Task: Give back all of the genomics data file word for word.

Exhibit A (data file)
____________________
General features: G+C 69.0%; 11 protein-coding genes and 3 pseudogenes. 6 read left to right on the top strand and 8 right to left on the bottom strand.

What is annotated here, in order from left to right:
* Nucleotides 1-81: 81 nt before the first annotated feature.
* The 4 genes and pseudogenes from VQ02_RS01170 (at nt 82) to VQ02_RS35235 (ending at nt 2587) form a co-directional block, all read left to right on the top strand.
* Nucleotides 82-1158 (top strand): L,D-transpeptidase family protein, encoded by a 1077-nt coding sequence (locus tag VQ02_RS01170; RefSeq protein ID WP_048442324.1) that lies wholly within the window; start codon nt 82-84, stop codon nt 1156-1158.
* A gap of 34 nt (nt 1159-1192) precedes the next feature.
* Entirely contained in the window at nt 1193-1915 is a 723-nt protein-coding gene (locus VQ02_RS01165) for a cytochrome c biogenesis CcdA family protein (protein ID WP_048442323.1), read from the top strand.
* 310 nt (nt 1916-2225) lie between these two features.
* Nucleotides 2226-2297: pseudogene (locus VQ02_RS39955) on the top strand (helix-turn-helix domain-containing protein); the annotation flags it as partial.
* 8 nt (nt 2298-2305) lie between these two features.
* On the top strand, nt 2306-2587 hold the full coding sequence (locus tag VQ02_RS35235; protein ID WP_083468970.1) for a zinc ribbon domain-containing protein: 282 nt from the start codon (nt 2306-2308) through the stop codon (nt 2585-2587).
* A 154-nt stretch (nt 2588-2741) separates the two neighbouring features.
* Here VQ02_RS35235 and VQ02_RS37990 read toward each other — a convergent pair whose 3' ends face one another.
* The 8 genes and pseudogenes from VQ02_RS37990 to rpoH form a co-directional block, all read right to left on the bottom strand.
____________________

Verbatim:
General features: G+C 69.0%; 11 protein-coding genes and 3 pseudogenes. 6 read left to right on the top strand and 8 right to left on the bottom strand.

What is annotated here, in order from left to right:
* Nucleotides 1-81: 81 nt before the first annotated feature.
* The 4 genes and pseudogenes from VQ02_RS01170 (at nt 82) to VQ02_RS35235 (ending at nt 2587) form a co-directional block, all read left to right on the top strand.
* Nucleotides 82-1158 (top strand): L,D-transpeptidase family protein, encoded by a 1077-nt coding sequence (locus tag VQ02_RS01170; RefSeq protein ID WP_048442324.1) that lies wholly within the window; start codon nt 82-84, stop codon nt 1156-1158.
* A gap of 34 nt (nt 1159-1192) precedes the next feature.
* Entirely contained in the window at nt 1193-1915 is a 723-nt protein-coding gene (locus VQ02_RS01165) for a cytochrome c biogenesis CcdA family protein (protein ID WP_048442323.1), read from the top strand.
* 310 nt (nt 1916-2225) lie between these two features.
* Nucleotides 2226-2297: pseudogene (locus VQ02_RS39955) on the top strand (helix-turn-helix domain-containing protein); the annotation flags it as partial.
* 8 nt (nt 2298-2305) lie between these two features.
* On the top strand, nt 2306-2587 hold the full coding sequence (locus tag VQ02_RS35235; protein ID WP_083468970.1) for a zinc ribbon domain-containing protein: 282 nt from the start codon (nt 2306-2308) through the stop codon (nt 2585-2587).
* A 154-nt stretch (nt 2588-2741) separates the two neighbouring features.
* Here VQ02_RS35235 and VQ02_RS37990 read toward each other — a convergent pair whose 3' ends face one another.
* The 8 genes and pseudogenes from VQ02_RS37990 to rpoH form a co-directional block, all read right to left on the bottom strand.